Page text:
Many agile teams utilize affinity estimation to estimate a large number of user stories in narrative points fast and simply. This is a good method to use if a project is just getting started and the backlog hasn't been estimated yet, or if you're getting ready to schedule a release.

Many agile teams utilize affinity estimation to rapidly and simply estimate a large number of user stories in narrative points. Other estimating techniques, such as Planning Poker or the Bucket System, are useful for reaching a consensus in small projects. If a project is just getting started and the backlog hasn't been estimated yet, or if you're getting ready to schedule releases, Affinity Estimation is a fantastic approach to use. When the team is small and the number of participants is small, this method is beneficial.

Affinity estimation vs Planning poker. What's the difference

Planning Poker is a consensus-based agile estimating and planning approach. The product owner or client reads an agile user story or explains a feature to the estimators to begin a poker planning session.

Each estimator has a deck of Planning Poker cards with values such as 0, 1, 2, 3, 5, 8, 13, 20, 40, and 100, which is the recommended sequence. The numbers reflect the estimated amount of narrative points, ideal days, or other units by the team.

The estimators talk about the functionality and ask the product owner questions as required. After the feature has been thoroughly explained, each estimator chooses a card to represent his or her estimate in private. After then, all of the cards are revealed at the same time.

The estimate is established if all estimators chose the same value. If this is not the case, the estimators will debate their estimations. The reasons for the high and low estimates should be shared in particular. Each estimator reselects an estimate card after more debate, and all cards are shown at the same moment.

The poker planning procedure is continued until the estimators reach an agreement or until the estimators determine that agile estimating and planning of a specific item should be postponed until further information is available.

Affinity estimate with agility has the following characteristics:

Simple and quick

Make your decision as transparent and visible as possible.

Make the estimating session a joyful and collaborative experience rather than a contentious process.

Agile affinity estimate participants include:

A project's Product Owner

A flexible delivery team

Facilitation by a Scrum Master

The following are some of the stages involved in estimating affinity:

Relative Sizing in the Dark:

The agile team discreetly sets the relative sizes of the user stories once the product owner presents them to the team. On a horizontal scale, the team organizes the tales in increasing order. It can also be done by rearranging notes or indexes until everyone on the team is happy with the arrangement. To keep the procedure fast and non-confrontational, this phase is done "silently," as in mute-mapping.

Making changes to the wall:

The members of the team adjust the relative sizes on the wall. This phase entails conversations between the product owner and the team, with the latter having the opportunity to rearrange the order determined in the previous step depending on their discussion and conclusion.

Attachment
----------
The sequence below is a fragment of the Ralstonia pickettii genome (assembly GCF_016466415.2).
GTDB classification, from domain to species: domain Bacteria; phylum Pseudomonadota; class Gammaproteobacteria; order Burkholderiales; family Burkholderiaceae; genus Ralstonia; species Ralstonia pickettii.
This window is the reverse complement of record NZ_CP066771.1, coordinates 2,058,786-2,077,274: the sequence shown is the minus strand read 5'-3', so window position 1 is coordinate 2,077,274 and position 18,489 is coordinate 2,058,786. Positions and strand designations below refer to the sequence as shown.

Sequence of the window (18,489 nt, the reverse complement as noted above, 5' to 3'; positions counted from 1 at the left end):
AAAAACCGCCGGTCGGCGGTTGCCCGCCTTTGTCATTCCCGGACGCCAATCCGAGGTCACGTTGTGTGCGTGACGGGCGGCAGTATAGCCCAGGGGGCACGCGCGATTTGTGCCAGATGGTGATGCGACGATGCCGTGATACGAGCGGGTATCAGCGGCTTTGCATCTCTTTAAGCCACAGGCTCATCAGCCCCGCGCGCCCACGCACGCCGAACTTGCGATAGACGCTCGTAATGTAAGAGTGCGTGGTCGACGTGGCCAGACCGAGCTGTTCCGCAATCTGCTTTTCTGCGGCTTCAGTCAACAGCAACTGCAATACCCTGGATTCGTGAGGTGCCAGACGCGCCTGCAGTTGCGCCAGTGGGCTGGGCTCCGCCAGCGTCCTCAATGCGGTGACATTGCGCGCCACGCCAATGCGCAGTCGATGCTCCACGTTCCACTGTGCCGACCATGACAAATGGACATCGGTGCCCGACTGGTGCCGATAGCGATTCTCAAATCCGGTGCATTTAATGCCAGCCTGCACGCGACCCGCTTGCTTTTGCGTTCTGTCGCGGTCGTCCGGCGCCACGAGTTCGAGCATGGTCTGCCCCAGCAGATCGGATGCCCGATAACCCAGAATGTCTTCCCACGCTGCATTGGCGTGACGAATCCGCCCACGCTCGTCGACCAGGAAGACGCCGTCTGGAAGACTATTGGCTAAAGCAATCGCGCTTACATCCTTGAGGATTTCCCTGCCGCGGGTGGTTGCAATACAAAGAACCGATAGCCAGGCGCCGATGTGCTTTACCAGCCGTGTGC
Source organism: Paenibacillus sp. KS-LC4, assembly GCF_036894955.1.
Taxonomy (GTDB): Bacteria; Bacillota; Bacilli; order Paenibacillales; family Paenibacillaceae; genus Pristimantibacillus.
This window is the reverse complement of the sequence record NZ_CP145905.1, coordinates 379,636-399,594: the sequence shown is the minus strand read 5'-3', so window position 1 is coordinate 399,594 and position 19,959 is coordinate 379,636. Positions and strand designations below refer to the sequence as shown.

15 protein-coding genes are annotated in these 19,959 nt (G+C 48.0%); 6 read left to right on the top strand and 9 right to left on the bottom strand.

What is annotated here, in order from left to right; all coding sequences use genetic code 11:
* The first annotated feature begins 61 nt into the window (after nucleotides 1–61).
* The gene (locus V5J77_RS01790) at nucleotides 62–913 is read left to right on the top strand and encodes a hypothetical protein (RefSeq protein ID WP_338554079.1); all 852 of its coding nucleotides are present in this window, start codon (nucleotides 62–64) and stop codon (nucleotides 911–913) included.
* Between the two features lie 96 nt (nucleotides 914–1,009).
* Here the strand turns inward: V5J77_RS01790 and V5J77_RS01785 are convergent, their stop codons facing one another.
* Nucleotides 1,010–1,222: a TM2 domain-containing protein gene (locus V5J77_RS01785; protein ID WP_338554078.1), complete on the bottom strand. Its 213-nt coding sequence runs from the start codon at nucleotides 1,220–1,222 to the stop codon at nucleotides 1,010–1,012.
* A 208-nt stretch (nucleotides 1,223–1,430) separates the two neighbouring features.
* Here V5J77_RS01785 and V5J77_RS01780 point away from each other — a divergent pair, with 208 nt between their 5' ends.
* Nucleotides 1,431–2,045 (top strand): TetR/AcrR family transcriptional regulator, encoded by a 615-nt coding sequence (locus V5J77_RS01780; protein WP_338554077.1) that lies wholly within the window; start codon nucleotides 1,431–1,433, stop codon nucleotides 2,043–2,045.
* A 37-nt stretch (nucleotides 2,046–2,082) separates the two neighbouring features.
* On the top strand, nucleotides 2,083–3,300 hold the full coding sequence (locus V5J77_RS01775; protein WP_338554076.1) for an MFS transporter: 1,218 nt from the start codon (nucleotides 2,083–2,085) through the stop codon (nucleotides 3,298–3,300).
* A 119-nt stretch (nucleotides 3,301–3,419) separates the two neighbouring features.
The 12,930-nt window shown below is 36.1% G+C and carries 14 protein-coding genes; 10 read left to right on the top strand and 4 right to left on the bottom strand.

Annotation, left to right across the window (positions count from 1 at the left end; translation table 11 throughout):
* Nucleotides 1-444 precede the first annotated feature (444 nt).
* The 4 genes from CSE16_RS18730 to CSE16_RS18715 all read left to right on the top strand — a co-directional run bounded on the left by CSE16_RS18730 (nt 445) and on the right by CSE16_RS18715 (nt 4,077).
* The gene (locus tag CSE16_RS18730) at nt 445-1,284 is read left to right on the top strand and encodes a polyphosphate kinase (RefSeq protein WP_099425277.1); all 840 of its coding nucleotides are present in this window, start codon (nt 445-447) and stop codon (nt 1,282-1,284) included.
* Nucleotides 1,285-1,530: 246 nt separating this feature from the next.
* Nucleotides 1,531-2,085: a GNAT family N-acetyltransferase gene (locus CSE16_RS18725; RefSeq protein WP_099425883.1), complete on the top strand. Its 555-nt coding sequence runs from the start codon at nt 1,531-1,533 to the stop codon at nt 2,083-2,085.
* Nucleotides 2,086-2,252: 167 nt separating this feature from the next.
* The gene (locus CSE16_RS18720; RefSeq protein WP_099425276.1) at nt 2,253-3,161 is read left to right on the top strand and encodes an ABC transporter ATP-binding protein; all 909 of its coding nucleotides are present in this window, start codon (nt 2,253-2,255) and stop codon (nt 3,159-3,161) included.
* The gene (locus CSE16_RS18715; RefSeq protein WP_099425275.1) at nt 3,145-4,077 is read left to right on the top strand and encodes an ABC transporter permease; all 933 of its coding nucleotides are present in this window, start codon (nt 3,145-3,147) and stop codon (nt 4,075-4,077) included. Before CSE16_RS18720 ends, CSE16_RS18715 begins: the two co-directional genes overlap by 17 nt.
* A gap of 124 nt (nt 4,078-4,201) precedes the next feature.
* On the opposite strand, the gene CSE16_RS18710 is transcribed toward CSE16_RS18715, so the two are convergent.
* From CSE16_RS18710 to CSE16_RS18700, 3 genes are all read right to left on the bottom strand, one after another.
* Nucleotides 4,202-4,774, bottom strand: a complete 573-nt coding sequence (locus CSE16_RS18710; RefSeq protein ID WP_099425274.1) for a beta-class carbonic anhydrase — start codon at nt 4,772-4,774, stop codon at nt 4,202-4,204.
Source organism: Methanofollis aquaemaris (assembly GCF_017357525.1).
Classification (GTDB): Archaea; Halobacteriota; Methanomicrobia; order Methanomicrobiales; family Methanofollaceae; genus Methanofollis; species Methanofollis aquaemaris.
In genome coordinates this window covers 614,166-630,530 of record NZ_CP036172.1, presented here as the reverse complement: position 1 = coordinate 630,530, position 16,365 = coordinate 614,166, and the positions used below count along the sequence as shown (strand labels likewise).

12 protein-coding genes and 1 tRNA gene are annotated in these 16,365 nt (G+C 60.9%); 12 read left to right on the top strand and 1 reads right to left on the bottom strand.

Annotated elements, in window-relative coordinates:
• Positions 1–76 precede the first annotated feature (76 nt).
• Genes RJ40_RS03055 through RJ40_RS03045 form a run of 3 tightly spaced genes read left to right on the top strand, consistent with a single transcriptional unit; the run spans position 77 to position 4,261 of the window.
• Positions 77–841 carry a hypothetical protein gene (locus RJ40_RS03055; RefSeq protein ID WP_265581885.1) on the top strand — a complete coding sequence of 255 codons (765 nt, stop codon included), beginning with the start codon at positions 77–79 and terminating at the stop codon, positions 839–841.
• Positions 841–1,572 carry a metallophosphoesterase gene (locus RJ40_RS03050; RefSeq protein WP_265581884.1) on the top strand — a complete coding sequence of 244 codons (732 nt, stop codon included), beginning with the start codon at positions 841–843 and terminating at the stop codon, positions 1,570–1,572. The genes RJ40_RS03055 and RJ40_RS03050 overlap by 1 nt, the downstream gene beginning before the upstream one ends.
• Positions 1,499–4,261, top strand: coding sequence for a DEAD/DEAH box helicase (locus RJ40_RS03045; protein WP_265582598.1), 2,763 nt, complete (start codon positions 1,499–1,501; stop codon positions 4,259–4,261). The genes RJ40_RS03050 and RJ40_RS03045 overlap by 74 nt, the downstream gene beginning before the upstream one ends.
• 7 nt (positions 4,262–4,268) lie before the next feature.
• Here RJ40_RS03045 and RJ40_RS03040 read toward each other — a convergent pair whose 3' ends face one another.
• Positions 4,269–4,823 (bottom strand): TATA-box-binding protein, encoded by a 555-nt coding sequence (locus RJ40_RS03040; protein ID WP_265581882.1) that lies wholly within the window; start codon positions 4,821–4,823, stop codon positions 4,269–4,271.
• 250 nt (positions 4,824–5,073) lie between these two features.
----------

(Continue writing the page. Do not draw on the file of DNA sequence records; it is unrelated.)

Sorting things into buckets based on their respective sizes:

The objects are organized into distinct "buckets" that are labeled according to the chosen estimate scale. The buckets may be labeled Extra Small, Small, Medium, Large, and Extra Large, or they could be labeled using a non-linear scale with narrative point values of 1, 2, 3, 5, 8, and 13.

The product owner's dilemma:

In this phase, the product owner may consult with the team on the sizing. If the team decides to modify the size of a story, they must first remove it from the wall before repositioning it according to the new size they arrived at after consulting with the product owner.

Planning poker is an agile estimating approach that employs narrative points to assess the task's difficulty. The narrative point values that may be allocated based on the Fibonacci sequence are 0, 1, 2, 3, 5, 8, 13, 20, 40, and 100. For the entire project, each of them represents a distinct level of complexity.

The planning poker session begins with all of the team members participating in the estimating process sitting together. Each participant has a deck of cards with the above-mentioned narrative point values. The next phase is for a leader figure or the client to read out the "user story" (basically the project) and detail all of the criteria and features.

The stakeholder who reads the narrative will have a conversation with the team members who are estimating, who will then have a conversation with each other. They can now ask the consumer or the owner clarifying questions and convey any reservations they may have.

After the talks, each estimator will choose a card with the narrative point they feel should be assigned to the project. The final estimate will be based on the narrative point estimates matching up. If they don't match, the estimators who supplied the lowest and highest scores can explain why, and additional debate will occur until an agreement is reached.

This method is ineffective for big groups or when there are a high number of things to estimate. This is a fantastic method to utilize if you just have a limited amount of things (between 2 and 10) and a small group of teammates. It's also one of the most often used estimate methods.

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